“Well, then,” Albus continued, looking round at the rest of the staff, “it seems we have a homeless student on our hands.”
You could hear the interest piquing.
“Without going into detail,” Albus continued, “Harry Potter is no longer able to stay with his guardians – at least, not this holiday. And so he needs a place to stay.”
Severus settled back in his seat. This should be interesting.
“What do you suggest, Albus?” Minerva asked.
Albus’ eyes twinkled. “I had a feeling that a number of us would be interested, and so I prepared these.” He held up a handful of straws. “No cheating. Anyone like to go first?”
Harry had packed. He couldn’t think what else to do. If he wasn’t staying at Hogwarts then he couldn’t leave his things behind. He filled his trunk like everyone else but stayed in the dormitory rather than drag it down to the Hogwarts Express.
“Harry?” He looked up to see Ron and Hermione watching him. “Where’ve you been?”
“Talking with Dumbledore about alternative accommodation.”
“Huh?” That was Ron.
“The Dursleys don’t want me back so I needed to find somewhere to stay,” Harry explained.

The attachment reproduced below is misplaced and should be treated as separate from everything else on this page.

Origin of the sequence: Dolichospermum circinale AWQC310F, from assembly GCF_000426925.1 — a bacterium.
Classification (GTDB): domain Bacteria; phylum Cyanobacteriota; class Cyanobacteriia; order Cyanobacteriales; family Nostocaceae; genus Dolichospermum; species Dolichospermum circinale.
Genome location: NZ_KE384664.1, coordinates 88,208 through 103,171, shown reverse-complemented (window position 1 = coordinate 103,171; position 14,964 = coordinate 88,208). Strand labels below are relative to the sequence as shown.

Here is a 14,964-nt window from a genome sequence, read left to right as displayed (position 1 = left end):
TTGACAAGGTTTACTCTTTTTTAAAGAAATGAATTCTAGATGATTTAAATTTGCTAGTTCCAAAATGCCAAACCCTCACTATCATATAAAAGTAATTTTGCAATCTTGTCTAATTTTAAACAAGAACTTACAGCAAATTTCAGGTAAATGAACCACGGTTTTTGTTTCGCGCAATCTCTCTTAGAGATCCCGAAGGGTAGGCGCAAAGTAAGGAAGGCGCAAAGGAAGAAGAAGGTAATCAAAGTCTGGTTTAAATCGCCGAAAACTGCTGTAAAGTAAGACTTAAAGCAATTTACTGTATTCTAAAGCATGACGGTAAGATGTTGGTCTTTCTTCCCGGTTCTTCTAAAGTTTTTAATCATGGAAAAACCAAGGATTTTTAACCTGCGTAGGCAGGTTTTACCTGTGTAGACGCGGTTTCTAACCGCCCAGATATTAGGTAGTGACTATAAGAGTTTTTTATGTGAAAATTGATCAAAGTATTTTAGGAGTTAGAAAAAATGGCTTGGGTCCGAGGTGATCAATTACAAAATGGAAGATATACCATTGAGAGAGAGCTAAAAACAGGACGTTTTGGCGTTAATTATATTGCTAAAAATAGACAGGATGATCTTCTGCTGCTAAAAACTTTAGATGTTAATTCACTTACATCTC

“Why can’t you come over to mine?” Ron asked, sounding hurt. “I was going to invite you both over anyway.”
“Dumbledore’s already said he’ll organise something,” Harry replied. Ron’s face fell. “But I’d love to come over later in the holiday,” he added quickly and Ron brightened.
“Well, that’s all right then.”
“Where are you going?” Hermione asked curiously. Harry shrugged.
“I don’t know. He said give him two hours and he’ll have somewhere.” Harry looked at his watch. “One left.”
It was just as he said this that a knock sounded on the dormitory door. After exchanging puzzled glances, Harry said, “Come in.”
“Ah, Harry.” Dumbledore’s eyes twinkled as usual. “Er, Miss Granger, what are you doing here?”
Harry thought he could ask Dumbledore the same thing – he’d never seen him anywhere near the students’ living quarters before.
“Oh,” Hermione flushed. “Um, I was just saying goodbye. I’ll just go,” she said quickly and hurried out of the room.
“You’ve found somewhere for me to stay, Professor?” Harry said hopefully. Dumbledore smiled.
“I have. It’s not far from here – actually, she lives in the village by the school, so you should feel right at home.”
“Who am I staying with?” Harry asked nervously.
The answer took him by surprise. “Madam Pomfrey.”
AN: “Fascinating creatures, phoenixes. They can carry immensely heavy loads, their tears have healing properties, and they make highly faithful pets” is quoted directly from Philosopher’s Stone.